Several years ago, Google introduced its new augmented reality Android game Ingress. Years later, Pokemon Go was introduced and became an obsession for millions of users. These apps use a variety of technology including dynamic pictures and GPS data. Every time a user moves, GPS and image data must update and this can be difficult for a single origin server to handle. Because traveling is a main goal in the game, data is constantly changing due to user location movements. Instead of millions of users connecting to one server, with a game CDN augmented reality developers can use a content delivery network for faster updates and better performance.
How Do Augmented Reality Games Work?
Augmented reality games place digital elements over live views on a smartphone or tablet, and give users the ability to interact with these overlaid images. Imagine that you lay a pane of glass and you’re looking outside in from the outdoors. Through the pane, colors and light are “augmented” in a way that makes the inside of the house look different than reality. This is the way AR games work except the pane of glass is a digital layer that integrates with mapping technology on a smartphone.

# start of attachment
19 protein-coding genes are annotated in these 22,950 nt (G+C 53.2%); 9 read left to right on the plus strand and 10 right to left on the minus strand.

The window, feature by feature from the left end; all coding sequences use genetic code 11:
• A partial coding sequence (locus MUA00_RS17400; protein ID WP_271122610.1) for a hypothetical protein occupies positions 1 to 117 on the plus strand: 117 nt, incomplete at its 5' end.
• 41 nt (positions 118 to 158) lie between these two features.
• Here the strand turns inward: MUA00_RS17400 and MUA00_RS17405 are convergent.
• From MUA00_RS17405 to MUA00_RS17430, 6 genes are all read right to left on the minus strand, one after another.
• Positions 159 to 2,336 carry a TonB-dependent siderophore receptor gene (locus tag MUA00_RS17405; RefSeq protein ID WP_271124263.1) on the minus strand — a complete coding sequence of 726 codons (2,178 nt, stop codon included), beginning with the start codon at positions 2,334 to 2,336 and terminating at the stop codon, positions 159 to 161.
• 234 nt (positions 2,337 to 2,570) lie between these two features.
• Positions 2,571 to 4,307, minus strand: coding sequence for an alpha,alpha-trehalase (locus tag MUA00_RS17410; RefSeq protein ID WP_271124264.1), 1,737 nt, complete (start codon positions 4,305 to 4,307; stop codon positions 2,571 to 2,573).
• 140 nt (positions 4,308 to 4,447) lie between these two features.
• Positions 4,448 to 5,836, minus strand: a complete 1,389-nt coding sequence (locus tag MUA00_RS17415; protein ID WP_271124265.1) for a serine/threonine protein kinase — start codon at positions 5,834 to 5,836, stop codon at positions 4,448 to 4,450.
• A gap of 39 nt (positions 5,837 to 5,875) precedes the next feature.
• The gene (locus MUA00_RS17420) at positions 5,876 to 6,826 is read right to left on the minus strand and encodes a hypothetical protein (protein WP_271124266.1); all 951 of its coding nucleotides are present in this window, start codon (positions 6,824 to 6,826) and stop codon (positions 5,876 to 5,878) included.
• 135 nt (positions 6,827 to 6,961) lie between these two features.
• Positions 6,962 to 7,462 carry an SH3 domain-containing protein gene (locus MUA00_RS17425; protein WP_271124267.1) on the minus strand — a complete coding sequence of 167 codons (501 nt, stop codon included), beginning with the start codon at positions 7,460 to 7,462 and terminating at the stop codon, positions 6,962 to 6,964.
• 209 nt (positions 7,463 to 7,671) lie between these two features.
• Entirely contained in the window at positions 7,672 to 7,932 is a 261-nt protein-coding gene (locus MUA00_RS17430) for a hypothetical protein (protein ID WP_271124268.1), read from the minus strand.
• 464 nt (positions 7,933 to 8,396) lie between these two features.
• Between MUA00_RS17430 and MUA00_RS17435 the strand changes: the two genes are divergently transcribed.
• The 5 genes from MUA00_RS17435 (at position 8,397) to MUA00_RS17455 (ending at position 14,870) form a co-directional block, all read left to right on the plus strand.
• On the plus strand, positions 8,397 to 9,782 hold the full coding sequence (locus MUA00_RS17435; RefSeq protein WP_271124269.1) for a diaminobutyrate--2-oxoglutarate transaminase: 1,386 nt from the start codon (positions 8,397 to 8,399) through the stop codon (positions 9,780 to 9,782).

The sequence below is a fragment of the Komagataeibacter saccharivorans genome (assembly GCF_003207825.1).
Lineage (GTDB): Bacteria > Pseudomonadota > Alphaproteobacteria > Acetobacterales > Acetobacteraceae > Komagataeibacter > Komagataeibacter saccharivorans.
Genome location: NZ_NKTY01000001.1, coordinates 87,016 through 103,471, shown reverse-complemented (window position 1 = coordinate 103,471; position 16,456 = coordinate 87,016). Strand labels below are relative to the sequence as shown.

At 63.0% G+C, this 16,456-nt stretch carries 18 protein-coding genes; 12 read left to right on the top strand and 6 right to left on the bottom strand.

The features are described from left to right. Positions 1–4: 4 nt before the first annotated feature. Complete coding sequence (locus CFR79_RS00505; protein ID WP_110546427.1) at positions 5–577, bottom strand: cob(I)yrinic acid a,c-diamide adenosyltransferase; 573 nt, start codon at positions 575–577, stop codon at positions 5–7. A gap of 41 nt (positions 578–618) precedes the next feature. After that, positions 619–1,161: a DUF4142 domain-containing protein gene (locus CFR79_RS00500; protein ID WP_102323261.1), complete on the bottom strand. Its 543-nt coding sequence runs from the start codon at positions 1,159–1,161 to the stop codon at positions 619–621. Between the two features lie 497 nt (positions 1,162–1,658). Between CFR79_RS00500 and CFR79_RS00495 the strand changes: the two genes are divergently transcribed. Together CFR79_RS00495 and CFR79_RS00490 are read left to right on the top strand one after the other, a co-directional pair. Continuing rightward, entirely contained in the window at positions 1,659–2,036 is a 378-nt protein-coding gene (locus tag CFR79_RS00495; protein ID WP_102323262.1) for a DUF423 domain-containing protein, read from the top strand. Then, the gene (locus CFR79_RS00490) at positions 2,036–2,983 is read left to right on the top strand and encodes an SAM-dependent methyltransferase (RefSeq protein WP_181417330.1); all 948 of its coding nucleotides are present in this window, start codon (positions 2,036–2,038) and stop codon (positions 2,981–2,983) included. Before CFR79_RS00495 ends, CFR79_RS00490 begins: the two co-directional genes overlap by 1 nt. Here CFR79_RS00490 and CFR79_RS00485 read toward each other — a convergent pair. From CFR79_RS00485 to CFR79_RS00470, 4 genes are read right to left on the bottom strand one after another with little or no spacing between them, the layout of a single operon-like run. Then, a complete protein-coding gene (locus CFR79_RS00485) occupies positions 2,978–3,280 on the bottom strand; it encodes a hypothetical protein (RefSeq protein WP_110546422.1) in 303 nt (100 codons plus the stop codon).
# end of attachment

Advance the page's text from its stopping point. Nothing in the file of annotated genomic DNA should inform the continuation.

Google Ingress Map
Google Ingress used the tech giant’s mapping software to change the way a regular map is viewed and turned it into a digital landscape where you destroyed towers. Pokemon Go uses image overlays where players capture digital creatures only seen using a smartphone.
As a developer for these apps, images and GPS data must be accurate or players would have choppy views and interference during game play.
How a Game CDN Improves Performance
Because AR games are played in real-time, developers need fast content delivered every second that the game is active. The gaming CDN stores cached meta content on the CDN’s edge servers. This meta content is usually an XML file that provides the object images and GPS location that is then consumed and used by the AR game’s engine.
AR games not only retrieve data from a CDN server frequently, but users are also sending data back to the gaming server. Users interact with the game’s content, and usually it requires distribution of changes to every other player on the network. Two players can potentially be in the same location fighting for the same content, so updates from smartphones to the developer’s system must also be fast.
A game CDN edge server is located in close proximity to the user, so changes in user gaming content can be sent back to the system and distributed quickly across all other data centers. With traditional hosting, a user 1000 miles away could potentially lose to a user only 50 miles away just from a race condition due to geographic location.
Developers working with game CDNs bring better performance to their augmented reality users, and provide better experiences in a competitive environment. Gaming CDNs offer numerous other advantages for developers that need performance and delivery of content that would otherwise crash origin servers and create resource degradation.